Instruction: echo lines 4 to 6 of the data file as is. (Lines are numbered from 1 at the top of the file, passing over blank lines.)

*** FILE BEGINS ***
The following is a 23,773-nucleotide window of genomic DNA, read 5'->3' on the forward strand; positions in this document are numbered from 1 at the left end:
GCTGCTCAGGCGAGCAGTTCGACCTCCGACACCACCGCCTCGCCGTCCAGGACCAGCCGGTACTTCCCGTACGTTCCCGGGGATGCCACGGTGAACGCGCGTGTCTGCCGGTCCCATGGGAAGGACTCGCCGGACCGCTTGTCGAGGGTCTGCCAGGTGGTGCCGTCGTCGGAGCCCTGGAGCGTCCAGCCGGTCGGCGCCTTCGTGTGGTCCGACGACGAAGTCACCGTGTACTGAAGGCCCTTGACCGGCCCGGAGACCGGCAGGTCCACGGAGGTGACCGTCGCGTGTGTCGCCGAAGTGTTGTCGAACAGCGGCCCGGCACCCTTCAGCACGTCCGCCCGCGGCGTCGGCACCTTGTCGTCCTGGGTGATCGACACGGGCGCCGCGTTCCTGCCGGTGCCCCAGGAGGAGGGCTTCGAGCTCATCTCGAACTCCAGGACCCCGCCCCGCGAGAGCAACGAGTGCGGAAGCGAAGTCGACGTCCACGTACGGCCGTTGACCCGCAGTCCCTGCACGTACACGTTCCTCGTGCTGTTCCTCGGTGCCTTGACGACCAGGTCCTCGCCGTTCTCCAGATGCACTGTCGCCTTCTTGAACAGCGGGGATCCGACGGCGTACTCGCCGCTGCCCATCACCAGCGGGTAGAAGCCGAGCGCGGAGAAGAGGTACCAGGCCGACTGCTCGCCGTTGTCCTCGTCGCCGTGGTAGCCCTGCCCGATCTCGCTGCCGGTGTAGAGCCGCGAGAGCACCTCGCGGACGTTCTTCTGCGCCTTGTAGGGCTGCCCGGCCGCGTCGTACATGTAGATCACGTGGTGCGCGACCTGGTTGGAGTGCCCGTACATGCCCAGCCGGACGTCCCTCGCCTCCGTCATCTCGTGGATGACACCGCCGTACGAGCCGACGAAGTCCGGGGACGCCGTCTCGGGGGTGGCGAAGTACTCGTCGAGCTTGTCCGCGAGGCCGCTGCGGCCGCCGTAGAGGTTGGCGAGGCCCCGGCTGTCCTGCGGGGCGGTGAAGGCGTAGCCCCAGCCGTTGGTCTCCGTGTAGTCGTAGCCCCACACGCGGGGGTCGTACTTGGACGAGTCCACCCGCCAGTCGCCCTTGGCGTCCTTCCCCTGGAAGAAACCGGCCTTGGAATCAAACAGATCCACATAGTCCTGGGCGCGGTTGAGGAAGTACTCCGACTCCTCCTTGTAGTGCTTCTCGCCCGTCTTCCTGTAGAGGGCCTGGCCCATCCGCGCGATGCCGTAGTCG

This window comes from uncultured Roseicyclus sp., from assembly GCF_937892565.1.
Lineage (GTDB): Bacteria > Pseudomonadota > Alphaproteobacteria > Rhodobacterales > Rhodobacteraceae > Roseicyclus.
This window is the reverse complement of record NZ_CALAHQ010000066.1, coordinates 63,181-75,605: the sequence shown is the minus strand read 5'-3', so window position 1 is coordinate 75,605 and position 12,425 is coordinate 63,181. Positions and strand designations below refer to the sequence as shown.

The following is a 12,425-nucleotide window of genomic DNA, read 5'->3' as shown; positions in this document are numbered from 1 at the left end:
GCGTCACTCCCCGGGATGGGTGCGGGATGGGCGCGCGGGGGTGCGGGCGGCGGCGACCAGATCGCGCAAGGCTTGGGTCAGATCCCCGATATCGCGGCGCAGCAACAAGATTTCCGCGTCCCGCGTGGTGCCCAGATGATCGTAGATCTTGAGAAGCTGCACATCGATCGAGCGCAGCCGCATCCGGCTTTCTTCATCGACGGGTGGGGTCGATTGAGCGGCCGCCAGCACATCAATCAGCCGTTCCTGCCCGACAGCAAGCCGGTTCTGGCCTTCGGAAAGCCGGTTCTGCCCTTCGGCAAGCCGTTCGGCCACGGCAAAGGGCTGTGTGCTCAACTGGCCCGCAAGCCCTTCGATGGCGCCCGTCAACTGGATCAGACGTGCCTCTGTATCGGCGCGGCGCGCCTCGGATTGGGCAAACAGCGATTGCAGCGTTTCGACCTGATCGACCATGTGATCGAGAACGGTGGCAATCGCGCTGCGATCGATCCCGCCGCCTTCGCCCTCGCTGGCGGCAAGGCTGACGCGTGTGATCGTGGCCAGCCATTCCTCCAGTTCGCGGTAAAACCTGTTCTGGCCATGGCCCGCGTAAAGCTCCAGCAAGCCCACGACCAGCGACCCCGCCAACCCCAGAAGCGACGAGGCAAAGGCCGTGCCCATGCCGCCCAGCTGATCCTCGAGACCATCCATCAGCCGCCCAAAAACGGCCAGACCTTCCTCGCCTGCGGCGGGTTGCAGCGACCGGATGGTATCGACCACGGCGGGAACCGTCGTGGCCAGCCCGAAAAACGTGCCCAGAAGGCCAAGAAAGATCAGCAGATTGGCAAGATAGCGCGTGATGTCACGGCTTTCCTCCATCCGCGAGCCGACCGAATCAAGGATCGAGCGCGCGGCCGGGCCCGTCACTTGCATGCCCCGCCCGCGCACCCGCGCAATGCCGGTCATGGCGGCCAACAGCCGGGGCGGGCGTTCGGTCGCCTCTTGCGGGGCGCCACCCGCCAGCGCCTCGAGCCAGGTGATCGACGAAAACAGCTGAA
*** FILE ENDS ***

Lineage (GTDB): Bacteria > Pseudomonadota > Alphaproteobacteria > Rhodobacterales > Rhodobacteraceae > Roseicyclus.
This window is the reverse complement of record NZ_CALAHQ010000066.1, coordinates 63,181-75,605: the sequence shown is the minus strand read 5'-3', so window position 1 is coordinate 75,605 and position 12,425 is coordinate 63,181. Positions and strand designations below refer to the sequence as shown.

The following is a 12,425-nucleotide window of genomic DNA, read 5'->3' as shown; positions in this document are numbered from 1 at the left end: